Discussions about baptism seem to me to revolve essentially around the nature of baptism (what it is and does) rather than around its necessity. Both paedobaptists and credobaptists believe in the necessity of baptism. They do not agree on the nature of it.
Piper raised quite a stir a while back over his attempt to lead Bethlehem Baptist Church to accept paedobaptists into the congregation. His reasoning, summarized, was "Why should the local church be more restrictive than the universal church?" It is a noble sounding concern. But isn't that exactly what church discipline does? It most assuredly makes the local church more restrictive than the universal church. Other things do as well. So I find this concern less than compelling as a basis for the argument to begin with. Having read Piper's latest attempt, I am no more convinced than I was previously.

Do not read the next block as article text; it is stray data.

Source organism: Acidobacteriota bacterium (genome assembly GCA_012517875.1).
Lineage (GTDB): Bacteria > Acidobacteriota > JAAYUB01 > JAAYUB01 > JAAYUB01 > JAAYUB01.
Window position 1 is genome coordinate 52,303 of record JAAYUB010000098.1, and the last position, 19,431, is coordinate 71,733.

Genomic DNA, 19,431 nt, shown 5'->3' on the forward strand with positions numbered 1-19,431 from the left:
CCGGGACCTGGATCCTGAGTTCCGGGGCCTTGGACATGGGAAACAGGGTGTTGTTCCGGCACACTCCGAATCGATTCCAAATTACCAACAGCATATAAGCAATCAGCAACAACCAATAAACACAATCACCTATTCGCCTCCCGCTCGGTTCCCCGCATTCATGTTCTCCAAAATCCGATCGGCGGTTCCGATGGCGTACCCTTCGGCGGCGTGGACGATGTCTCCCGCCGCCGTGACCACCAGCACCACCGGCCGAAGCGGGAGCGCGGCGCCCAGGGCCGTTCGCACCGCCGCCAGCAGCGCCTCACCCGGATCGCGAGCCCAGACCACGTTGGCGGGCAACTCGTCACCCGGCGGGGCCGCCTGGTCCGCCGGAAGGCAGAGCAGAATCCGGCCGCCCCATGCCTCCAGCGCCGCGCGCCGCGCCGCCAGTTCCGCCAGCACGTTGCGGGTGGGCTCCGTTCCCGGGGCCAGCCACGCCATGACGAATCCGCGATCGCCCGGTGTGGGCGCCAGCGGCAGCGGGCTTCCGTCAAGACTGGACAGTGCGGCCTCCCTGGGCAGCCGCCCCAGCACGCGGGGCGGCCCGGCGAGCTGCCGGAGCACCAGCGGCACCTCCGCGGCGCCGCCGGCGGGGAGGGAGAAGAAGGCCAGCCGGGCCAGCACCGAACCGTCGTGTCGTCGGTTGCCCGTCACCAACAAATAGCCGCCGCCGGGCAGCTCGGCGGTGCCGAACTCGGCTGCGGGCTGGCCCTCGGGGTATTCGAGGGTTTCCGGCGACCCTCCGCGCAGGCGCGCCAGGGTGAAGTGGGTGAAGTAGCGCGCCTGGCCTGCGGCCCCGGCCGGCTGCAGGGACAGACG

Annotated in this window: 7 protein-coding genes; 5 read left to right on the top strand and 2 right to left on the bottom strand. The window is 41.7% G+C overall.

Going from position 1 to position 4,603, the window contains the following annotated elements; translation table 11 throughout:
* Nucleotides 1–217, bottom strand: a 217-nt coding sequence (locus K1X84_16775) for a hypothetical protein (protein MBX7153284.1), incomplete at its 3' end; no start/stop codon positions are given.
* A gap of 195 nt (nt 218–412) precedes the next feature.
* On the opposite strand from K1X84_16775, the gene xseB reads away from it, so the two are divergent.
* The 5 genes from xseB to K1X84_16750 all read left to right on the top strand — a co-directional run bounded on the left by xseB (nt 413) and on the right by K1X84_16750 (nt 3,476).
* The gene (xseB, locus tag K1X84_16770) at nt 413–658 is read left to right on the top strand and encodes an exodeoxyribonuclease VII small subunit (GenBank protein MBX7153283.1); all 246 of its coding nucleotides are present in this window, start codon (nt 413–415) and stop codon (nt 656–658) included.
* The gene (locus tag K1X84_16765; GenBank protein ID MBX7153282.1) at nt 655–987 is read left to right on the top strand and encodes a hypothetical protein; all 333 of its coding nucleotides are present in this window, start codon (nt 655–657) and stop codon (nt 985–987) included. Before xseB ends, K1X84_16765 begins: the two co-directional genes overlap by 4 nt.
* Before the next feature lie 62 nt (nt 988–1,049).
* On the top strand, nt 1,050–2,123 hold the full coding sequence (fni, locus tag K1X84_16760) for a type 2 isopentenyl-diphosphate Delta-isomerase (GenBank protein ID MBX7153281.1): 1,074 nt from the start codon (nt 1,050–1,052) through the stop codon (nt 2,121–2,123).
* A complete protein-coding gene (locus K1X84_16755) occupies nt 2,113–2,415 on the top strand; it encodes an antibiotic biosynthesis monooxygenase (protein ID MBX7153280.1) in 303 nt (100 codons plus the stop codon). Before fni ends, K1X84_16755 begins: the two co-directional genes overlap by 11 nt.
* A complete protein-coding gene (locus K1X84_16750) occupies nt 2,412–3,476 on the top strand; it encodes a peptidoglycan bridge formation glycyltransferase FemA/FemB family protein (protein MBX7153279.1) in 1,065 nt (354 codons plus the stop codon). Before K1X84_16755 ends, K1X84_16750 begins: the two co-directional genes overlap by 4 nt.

Several of Piper's comments grab my attention:
Evidently, Wayne is not so sure any more that we should make the effort to overcome the divisions among evangelicals for the sake of welcoming true brothers and sisters as members in the local church.Is this really accurate? It seems like this is more than what Grudem said. I imagine he would like to overcome division by having everyone come to the credobaptist view. I certainly would. I am not a fan of having unbaptized believers out there. But the solution, it seems to me, is not to admit unbaptized believers to the congregation, no matter how sincere they may be, but to call them diligently through biblical teaching to be baptized biblically.